I just responded to an extremely cocky Endo Pharmaceuticals sales representative. They aren’t the nicest, nor brightest. He was saying some pretty nasty things about one of the first surgeon to sound the alarm about mesh, Dr. Ostergard, and the women who get the mesh– how they are all just trying to have their big payday….HAH….as if.
My reply wasn’t as good as I’d wanted, but I believe he got the point.

MESH IS FOR scrubbers

Here is Sandra’s reply:
If you are a sales person for any of these medical devices, kits, etc, you really don’t want the truth now, do you? Do you have children? Or if you are a male sales rep, do you have a wife? Knowing how disabling this mesh (and all mesh) can be would certainly give me pause. 
I would love to believe that you all really do care, but to be honest, I doubt any of you really of you do—not until it hits home.
I do believe in order to obtain the jobs you have, you must have a basic idea of biology, and how things work. If not, you shouldn’t be in this field. As corrupt as it already is, you’re not doing anyone a favor.
Now, back to your wife, or God forbid your daughter, niece, or Mom. Would you want a surgeon with so little skill that she merely attended the weekend cadaver course to learn how to implant a product that is made of the same material as a hula-hoop? There is oil in them there mesh kits.
Do you know what polypropylene does to your system? Well, it’s not inert as the makers would want you to believe. No. It shrinks, it scars, it wraps itself around really important organs like your bowel or bladder. I had mine cutting through my urethra. The surgeon had to scrape it off my bladder and, for eight hours, he tried to get that crap out because very well meaning surgeons who can implant this crap were never given a single lesson on how to take it out. Not until 155px-NWTND_bag_Page_8-1 only recently have just a handful of qualified surgeons been able to remove this crap.
Now, once again, I ask you this question: Look at your beautiful wife, daughter, or whichever female has ever meant anything to you. Would you seriously want this crap in any of them, knowing they have a 40% chance of erosion, foreign body reaction, pain that is equivalent to giving birth, having cancer, or wanting to die but knowing that dying would just hurt their babies more?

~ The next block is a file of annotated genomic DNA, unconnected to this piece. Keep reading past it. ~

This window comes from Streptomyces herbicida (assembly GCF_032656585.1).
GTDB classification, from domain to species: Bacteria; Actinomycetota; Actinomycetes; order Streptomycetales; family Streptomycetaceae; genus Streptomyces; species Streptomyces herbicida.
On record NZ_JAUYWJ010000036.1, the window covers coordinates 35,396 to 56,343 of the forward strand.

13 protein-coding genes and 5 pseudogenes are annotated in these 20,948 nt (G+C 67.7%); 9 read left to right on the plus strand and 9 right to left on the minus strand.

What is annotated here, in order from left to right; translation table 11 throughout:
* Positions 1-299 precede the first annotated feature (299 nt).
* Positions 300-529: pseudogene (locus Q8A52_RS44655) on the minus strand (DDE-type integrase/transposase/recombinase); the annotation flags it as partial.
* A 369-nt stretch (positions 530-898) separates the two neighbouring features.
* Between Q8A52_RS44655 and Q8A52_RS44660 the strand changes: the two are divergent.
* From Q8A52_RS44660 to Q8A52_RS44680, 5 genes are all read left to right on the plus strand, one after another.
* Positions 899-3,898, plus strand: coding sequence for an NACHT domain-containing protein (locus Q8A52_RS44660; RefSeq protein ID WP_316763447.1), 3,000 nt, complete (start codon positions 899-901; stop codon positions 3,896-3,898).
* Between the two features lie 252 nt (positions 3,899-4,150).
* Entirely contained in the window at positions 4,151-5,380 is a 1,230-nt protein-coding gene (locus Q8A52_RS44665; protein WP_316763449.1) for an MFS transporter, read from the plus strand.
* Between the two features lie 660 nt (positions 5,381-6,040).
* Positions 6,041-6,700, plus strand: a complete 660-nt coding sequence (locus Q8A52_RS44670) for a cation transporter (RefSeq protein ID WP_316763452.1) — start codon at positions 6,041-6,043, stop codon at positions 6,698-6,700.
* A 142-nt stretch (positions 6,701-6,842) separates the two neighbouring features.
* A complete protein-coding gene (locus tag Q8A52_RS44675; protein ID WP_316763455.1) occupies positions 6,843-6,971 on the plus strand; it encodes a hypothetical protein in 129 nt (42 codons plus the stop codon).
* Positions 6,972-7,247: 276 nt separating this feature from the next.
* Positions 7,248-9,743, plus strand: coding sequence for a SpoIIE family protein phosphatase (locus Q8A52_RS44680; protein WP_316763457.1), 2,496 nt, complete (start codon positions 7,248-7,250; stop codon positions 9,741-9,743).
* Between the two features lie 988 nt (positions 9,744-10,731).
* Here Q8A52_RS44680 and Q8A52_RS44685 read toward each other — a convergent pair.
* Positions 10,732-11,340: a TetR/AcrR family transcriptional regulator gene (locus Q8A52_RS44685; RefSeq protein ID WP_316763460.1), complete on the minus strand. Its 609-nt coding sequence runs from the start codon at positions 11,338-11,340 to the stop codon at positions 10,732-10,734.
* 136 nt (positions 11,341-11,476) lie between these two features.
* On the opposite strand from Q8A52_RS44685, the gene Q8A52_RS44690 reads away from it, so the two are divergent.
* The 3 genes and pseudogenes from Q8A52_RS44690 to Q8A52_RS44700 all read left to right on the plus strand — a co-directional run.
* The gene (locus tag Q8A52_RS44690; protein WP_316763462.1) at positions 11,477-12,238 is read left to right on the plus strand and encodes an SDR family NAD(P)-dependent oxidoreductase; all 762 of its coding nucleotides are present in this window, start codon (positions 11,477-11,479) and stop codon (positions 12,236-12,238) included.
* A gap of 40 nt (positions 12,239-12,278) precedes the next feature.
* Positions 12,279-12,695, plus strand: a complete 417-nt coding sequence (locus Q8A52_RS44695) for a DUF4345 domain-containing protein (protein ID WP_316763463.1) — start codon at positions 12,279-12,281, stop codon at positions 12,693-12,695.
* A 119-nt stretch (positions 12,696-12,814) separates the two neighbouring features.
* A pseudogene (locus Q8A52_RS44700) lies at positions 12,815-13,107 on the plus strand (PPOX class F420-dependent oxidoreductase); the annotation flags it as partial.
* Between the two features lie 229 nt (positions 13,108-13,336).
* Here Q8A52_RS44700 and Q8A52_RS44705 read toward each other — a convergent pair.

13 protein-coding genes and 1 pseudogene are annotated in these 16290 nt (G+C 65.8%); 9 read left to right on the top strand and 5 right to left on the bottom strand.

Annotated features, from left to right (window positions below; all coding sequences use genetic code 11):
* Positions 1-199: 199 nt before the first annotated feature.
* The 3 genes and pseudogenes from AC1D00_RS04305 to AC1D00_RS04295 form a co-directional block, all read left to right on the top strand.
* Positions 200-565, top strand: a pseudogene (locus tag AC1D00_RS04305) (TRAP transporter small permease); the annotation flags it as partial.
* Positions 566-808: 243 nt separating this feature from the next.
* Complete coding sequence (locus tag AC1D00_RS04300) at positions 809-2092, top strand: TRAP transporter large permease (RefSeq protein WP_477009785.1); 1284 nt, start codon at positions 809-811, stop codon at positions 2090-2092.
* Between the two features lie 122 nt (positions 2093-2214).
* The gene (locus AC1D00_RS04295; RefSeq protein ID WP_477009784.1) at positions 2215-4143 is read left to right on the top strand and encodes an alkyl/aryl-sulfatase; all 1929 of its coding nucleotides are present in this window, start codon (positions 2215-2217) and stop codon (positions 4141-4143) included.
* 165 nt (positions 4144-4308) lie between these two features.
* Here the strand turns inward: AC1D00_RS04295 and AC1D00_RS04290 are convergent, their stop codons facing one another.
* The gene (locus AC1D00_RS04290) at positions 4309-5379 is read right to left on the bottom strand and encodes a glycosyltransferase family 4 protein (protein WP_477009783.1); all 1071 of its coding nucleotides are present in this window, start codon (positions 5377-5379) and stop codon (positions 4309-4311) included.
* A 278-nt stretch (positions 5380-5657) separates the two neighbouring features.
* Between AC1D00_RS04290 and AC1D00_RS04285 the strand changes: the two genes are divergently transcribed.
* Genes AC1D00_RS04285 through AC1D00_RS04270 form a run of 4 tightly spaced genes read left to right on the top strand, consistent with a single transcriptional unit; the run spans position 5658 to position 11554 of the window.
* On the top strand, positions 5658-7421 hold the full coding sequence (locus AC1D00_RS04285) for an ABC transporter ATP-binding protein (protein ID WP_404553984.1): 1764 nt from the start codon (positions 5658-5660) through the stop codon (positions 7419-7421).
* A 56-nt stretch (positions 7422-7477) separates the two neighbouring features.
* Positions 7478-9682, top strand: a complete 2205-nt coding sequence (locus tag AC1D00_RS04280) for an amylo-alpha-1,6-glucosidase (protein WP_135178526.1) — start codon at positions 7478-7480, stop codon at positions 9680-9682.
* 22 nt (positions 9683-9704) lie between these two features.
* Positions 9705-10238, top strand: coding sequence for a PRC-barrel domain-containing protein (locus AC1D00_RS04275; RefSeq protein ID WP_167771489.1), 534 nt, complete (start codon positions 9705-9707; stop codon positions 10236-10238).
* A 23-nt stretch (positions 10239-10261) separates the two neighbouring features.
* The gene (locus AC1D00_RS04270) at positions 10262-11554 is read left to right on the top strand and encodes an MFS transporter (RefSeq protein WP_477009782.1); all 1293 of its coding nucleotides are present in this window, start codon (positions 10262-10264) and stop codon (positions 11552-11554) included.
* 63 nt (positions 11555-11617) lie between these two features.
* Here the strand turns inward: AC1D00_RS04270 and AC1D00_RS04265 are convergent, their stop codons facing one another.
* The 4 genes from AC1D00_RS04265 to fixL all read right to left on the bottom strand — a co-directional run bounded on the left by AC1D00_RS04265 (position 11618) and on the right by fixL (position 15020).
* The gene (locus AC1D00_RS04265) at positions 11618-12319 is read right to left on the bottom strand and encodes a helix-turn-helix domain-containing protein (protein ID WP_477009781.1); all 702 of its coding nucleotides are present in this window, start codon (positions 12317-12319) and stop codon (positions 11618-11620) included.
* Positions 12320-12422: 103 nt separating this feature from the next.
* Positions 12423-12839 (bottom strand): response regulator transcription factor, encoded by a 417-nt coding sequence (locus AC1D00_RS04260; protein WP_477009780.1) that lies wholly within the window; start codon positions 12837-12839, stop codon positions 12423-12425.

Think about what you’re doing to women. Please try to find that place where you were when you began working in this business and wanted to make a difference.
They called Dr. Ostergard a dinosaur. They tried to make him irrelevant. He’s not irrelevant. I wish that ten years ago, when I was brutally assaulted by a seemingly well-meaning surgeon, I had access to his papers. Ostergard knew the ramifications of using mesh. He tried to warn everyone yet he was laughed at. He is not laughed at all that much anymore. More enlightened surgeons are “getting it.” But, despite his warnings, Ostergard could not stop that money making machine from rolling out all over the U.S. and on into the world.
My surgeon was just “trying to help.” She had a miracle cure for me. “Hey,” she said, “it is the ‘gold standard,’” but she never mentioned what it was made of. I had the surgery because I trusted her. Then I trusted her while she operated on me unsuccessfully three more times to cut here, snip there—never removing it.
I finally found a real surgeon competent enough to remove this stuff. He likened it to removing gum from hair, or rebar from concrete. That eight-hour surgery has done little for my pain, but it’s out. My surgical report reads like someone has been brutally assaulted.
I no longer attend soccer games or honor assemblies. Once I was extremely active, now I lay in bed most of the time—only occasionally going out with my trusty walker. This is the face of mesh. It’s not too pretty. My kids will never have what I worked so very hard for them to have: A normal childhood, that’s all.
Now I ask you  one more time. Could you do this to someone you love?
I can’t wait for the little pricks answer.

*(Not her real name)

My Saddles Are So Sore, They’re Numb – Femoral Nerve Injury

If your pain is in your outer thigh after pelvic mesh surgery, femoral nerve damage may be to blame. Of the people who develop nerve pain after pelvic surgery in one study, 3 out of 23 developed femoral neuropathy. Femoral neuropathy can occur from surgical dissection (cutting) of your femoral nerve, prolonged pressure on the nerve (including improper positioning during pelvic surgery) or hemotoma that arises from surgery.  Injury to or bleeding from your femoral artery can cause also compression on that nerve.